by Brian DeChesare Comments (20)

How to Make a Career Change into Equity Research: The Best Path for Older Candidates?

Career Change Into Equity Research

If you’ve missed the all-important investment banking analyst experience but you still want to work in finance, what do you do?

Go to business school?

Join a Big 4 Firm?

Go to a PE or VC portfolio company and try to move in from there?

We’ve covered options for older candidates before, but an oft-overlooked one is equity research.

If you have the right skills, it may be far easier to move into research as an experienced candidate than it is to get into investment banking or private equity.

That’s because equity research teams aren’t necessarily looking for one specific profile.

Our reader today moved into the industry with an extremely random background – sales, corporate finance, investor relations, and consulting.

But that also gave him many advantages, such as knowledge of the industry he’s covering in research, and the ability to say that research was his plan all along.

Among other points, we cover:

  • How to spin your background into sounding focused on a specific industry, even if it was completely random.
  • What equity research teams are looking for, and why you might stand a better chance if you have more full-time work experience.
  • What to expect in interviews at elite boutiques, bulge brackets, and smaller firms.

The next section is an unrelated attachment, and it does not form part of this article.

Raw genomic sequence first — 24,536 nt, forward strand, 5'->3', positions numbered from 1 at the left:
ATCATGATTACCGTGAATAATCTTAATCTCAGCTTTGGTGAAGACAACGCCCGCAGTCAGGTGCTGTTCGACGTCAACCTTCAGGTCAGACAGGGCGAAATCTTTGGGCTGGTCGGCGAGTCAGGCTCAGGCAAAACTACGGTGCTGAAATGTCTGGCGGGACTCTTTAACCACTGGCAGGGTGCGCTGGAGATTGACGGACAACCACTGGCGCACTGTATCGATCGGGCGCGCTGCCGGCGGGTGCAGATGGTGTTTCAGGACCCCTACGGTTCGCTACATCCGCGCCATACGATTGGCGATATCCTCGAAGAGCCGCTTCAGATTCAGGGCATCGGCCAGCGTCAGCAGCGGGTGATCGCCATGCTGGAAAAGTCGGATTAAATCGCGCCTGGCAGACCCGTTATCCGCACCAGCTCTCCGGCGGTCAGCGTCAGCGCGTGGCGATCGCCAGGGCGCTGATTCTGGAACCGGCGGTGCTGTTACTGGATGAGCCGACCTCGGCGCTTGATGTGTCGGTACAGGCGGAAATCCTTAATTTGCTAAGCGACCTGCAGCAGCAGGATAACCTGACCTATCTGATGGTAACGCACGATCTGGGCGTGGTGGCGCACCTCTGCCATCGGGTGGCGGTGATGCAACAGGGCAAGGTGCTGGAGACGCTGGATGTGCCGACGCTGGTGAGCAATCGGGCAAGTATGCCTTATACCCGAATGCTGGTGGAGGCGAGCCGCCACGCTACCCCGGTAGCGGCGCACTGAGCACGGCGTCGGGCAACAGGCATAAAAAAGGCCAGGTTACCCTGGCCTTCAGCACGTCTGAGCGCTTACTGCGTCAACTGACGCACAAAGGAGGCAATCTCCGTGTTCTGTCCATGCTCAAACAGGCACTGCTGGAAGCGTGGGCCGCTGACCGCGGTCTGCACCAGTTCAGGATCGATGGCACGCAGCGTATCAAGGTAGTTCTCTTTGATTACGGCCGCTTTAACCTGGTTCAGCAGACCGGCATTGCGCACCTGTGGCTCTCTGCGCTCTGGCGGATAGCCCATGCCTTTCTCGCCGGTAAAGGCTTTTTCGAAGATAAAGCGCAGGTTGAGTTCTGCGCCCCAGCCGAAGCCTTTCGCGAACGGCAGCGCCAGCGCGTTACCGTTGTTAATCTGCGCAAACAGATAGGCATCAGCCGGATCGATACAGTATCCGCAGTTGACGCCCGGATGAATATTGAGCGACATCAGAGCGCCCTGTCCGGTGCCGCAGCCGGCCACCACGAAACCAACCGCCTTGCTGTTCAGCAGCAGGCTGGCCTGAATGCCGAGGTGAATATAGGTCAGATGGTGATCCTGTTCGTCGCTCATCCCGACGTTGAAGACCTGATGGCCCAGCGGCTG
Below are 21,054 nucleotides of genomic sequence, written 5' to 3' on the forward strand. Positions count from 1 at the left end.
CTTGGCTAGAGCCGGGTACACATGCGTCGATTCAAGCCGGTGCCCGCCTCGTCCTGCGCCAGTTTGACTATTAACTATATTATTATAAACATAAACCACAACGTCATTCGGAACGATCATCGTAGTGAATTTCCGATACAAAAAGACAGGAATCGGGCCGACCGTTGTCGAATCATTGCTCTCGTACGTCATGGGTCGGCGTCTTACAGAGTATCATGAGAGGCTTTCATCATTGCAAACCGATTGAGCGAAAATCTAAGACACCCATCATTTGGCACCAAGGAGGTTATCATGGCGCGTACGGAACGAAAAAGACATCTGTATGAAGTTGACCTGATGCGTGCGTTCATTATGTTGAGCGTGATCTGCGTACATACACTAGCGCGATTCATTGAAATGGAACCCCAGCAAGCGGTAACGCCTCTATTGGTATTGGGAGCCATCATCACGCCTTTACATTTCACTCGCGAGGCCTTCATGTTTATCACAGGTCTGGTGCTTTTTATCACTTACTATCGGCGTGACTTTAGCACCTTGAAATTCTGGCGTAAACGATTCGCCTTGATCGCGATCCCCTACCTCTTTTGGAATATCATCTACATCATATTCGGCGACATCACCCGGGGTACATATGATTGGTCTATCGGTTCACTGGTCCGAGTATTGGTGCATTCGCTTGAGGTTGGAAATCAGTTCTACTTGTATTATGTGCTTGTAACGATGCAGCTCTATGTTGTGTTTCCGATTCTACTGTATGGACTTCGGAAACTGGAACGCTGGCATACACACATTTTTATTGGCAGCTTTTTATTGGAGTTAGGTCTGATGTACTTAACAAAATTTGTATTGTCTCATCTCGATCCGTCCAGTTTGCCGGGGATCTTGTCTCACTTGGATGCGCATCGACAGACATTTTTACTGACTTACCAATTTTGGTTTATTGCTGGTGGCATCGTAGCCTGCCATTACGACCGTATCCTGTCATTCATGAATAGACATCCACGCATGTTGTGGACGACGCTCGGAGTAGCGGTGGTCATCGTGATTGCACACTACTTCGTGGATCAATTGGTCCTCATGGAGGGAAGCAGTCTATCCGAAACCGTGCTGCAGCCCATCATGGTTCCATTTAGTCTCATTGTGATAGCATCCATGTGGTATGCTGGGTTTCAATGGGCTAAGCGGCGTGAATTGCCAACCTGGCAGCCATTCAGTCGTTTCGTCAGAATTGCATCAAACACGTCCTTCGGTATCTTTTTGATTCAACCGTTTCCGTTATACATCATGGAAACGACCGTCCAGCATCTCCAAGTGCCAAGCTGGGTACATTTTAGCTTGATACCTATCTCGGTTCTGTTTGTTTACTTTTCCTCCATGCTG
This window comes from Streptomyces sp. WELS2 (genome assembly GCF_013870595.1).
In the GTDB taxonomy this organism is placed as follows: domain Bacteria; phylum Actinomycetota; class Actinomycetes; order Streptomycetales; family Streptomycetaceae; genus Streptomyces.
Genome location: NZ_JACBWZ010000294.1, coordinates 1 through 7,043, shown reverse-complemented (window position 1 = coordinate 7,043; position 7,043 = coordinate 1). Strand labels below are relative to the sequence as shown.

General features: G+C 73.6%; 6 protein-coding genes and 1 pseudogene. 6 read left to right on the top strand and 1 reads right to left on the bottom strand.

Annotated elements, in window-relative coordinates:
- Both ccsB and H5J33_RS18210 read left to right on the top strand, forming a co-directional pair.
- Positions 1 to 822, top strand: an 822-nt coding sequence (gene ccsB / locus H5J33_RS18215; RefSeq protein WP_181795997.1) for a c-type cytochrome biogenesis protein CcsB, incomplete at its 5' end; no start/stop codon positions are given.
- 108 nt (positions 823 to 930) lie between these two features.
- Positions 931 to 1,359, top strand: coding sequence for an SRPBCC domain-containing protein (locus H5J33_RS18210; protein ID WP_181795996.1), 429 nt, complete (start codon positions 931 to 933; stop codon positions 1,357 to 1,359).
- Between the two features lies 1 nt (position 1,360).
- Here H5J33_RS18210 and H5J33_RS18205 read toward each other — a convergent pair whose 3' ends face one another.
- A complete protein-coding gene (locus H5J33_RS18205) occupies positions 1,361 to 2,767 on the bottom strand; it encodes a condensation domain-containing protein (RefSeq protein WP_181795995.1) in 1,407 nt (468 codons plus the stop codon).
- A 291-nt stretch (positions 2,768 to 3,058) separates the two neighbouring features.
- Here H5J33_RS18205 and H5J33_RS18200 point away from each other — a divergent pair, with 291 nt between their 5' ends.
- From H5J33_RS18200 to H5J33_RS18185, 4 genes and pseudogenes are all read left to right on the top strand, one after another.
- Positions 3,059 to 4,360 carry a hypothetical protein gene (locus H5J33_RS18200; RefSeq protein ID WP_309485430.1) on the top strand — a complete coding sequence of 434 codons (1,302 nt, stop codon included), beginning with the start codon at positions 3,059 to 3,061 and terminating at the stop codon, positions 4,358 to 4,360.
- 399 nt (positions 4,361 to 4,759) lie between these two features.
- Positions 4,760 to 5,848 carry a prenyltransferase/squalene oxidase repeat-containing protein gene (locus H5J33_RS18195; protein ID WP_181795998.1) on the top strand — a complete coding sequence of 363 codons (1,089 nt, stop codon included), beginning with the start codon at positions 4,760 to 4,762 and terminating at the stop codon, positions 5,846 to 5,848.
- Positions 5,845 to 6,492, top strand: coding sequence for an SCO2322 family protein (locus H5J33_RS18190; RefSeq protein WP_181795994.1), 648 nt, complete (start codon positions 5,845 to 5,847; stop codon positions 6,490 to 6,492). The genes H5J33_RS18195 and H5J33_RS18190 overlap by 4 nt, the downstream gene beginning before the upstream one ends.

• And the future of the industry, given that equity research is undergoing some big changes (as of 2016).

From Random to Research: The Short Version

Q: Can you summarize your story for us?

A: Sure. I went to a non-target university and did a few finance internships, including one at a hedge fund.

Then I moved into sales at a Fortune 500 technology company, used that to transition into investor relations, and did well in IR at first.

But about 6 months into the job, I got a terrible boss who wanted to nit-pick the smallest, most insignificant details, and I started disliking the stuffy corporate environment intensely.

I started networking around and went back to a Big 4 firm that I had spoken with before I took the IR role, and I won an offer in their management consulting team.

They had the impression that since I had worked at a tech company, I was a technical expert in the software and services they implemented for clients (oops!).

But I barely received any work when I started working there, and client engagements dropped by a huge amount, so I was let go. Amazingly, it took them about 8 months.

I networked around some more, and 6 days before my rent was due, I got a phone call from a contact in equity research at a boutique firm.

They needed an Associate, and I needed a paycheck.

I did well in the interviews, won an offer, and then got completely crushed with work for the first 2 months because I had to initiate coverage on 23 companies (!!).

A few months later, the entire firm shut down and started letting people go.

So I interviewed around yet again and won another equity research offer at a European/Asian bank that wanted to expand its presence in the U.S.